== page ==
Recently I found an interesting problem: enumeration of possible antimatroids over finite set.

From combinatorial point of view, an **antimatroid** is a family of sets, with special properties.

Following the wikipedia definition, is an antimatroid iff:

- is
*closed under unions*, that is:
- is a
*nonempty* *accesible*:

For example, following family is an antimatroid:

From now, I will denote the largest set, being also a superset of every other one in the family, as (so in previous example, ).

Just as matroids are generalization of antichains, antimatroids are generalization of chains.

As explained in blognote, one can prove usefull theorems about antimatroids:

**Theorem**:

For every antimatroid , there exists , that is also an antimatroid.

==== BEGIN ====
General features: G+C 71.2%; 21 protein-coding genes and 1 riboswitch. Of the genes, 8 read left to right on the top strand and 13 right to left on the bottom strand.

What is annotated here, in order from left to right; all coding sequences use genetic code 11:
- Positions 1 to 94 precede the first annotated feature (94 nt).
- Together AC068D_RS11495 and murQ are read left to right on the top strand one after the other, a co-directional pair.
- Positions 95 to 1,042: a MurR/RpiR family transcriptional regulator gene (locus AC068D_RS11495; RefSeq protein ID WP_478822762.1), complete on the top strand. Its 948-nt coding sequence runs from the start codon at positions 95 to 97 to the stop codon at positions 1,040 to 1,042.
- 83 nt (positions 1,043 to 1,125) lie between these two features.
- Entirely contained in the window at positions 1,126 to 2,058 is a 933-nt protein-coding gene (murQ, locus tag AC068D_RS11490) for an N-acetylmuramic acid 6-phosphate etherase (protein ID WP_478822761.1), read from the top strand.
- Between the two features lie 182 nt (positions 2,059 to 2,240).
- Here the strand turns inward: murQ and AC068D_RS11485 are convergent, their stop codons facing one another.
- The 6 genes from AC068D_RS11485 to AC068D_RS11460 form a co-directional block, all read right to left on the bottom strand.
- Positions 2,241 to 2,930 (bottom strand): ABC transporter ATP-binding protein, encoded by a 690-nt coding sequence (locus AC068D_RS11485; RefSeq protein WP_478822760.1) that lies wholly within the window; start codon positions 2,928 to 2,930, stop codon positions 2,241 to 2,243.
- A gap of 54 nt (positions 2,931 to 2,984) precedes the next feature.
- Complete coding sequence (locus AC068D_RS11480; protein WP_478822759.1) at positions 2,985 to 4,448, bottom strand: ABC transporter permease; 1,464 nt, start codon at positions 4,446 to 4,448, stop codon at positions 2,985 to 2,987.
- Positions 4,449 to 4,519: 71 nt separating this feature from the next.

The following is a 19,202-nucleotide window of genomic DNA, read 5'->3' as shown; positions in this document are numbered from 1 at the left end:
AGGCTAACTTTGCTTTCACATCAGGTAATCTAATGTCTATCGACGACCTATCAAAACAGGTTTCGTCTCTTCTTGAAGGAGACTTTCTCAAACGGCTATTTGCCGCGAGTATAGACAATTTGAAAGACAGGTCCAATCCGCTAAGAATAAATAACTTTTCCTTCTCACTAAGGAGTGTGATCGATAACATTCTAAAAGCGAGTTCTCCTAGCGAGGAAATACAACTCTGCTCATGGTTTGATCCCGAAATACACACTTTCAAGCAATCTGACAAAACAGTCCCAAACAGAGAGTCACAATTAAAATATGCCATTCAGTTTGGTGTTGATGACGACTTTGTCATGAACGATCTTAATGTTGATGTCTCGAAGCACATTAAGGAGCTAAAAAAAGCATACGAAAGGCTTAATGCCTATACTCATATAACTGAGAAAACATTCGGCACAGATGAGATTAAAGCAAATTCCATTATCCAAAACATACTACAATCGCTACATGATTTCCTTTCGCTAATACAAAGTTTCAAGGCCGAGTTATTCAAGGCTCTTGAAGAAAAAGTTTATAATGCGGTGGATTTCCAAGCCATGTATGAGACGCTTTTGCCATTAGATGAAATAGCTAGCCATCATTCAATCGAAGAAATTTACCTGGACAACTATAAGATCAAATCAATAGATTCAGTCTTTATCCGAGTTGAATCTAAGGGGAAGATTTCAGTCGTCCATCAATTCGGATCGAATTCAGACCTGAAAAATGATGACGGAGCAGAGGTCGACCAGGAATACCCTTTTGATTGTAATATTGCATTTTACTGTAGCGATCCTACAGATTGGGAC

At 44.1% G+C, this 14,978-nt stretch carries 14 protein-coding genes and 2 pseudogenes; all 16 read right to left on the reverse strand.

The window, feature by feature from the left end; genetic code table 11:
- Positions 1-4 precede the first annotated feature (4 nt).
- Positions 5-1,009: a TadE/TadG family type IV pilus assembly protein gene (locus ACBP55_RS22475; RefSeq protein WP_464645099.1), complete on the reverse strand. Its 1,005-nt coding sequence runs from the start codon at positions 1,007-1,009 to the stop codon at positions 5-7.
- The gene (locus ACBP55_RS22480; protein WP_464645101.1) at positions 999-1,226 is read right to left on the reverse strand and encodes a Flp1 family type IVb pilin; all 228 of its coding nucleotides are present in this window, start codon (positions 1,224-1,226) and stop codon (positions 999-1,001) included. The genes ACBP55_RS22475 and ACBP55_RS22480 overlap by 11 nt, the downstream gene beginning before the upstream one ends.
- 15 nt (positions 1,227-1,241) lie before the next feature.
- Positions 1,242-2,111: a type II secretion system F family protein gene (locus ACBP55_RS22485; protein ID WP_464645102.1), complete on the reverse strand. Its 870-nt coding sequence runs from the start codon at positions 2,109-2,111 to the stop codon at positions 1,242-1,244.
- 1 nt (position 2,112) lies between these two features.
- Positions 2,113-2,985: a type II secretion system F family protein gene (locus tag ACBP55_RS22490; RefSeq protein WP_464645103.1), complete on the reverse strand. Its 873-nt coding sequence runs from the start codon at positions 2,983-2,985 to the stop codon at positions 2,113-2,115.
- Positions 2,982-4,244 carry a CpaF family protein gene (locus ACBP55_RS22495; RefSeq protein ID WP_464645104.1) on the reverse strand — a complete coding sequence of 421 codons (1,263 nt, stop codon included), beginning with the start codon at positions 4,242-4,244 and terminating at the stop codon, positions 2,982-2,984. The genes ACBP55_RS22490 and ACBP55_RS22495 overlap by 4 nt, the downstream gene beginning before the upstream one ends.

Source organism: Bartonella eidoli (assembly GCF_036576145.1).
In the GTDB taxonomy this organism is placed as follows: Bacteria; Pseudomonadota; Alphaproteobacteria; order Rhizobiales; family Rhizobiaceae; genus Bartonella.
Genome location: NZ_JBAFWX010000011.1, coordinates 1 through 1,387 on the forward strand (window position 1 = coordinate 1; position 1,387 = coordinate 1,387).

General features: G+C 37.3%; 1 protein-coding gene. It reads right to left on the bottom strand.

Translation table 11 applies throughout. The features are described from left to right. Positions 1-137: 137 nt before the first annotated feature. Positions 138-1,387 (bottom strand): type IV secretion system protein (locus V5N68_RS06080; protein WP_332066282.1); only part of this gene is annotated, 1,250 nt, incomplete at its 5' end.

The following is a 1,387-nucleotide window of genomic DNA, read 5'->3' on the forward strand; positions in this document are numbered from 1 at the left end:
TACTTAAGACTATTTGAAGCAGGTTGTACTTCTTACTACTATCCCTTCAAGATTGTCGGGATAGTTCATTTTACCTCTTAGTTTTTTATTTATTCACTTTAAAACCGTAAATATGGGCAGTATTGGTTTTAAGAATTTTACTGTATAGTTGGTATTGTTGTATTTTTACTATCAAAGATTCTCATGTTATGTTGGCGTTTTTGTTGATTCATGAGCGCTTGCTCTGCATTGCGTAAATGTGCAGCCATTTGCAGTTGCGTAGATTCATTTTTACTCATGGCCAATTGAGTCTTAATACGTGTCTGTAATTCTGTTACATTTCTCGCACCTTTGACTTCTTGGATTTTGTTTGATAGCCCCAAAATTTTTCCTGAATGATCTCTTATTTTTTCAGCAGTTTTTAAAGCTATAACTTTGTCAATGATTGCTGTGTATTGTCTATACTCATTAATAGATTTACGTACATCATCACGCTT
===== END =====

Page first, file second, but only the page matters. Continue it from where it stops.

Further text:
The proof given is constructive (I will omit it here). In fact, it gives us construction of a deterministic function .

This theorem gives us already two powerful properties to generate every possible antimatroid:

- Starting with powerset, we can, by eliminating sets, be able to generate every possible antimatroid, all the time operating only on antimatroids.
- We can eliminate duplicates, by verifying at every step , if , and discarding otherwise (it will be generated from other anyway)

We can use facts 1 and 2 to construct and search via DFS a tree containing every possible antimatroid.

Example of DFS tree for .

According to the blogpost already cited, it is enough for enumeration up to n=5, giving results:

`1, 1, 3, 22, 485, 59386`

for n=0:

for n=1:

for n=2:

But can we do better, and calculate following values (n=6, n=7)?

I will provide more details soon! (part 2)

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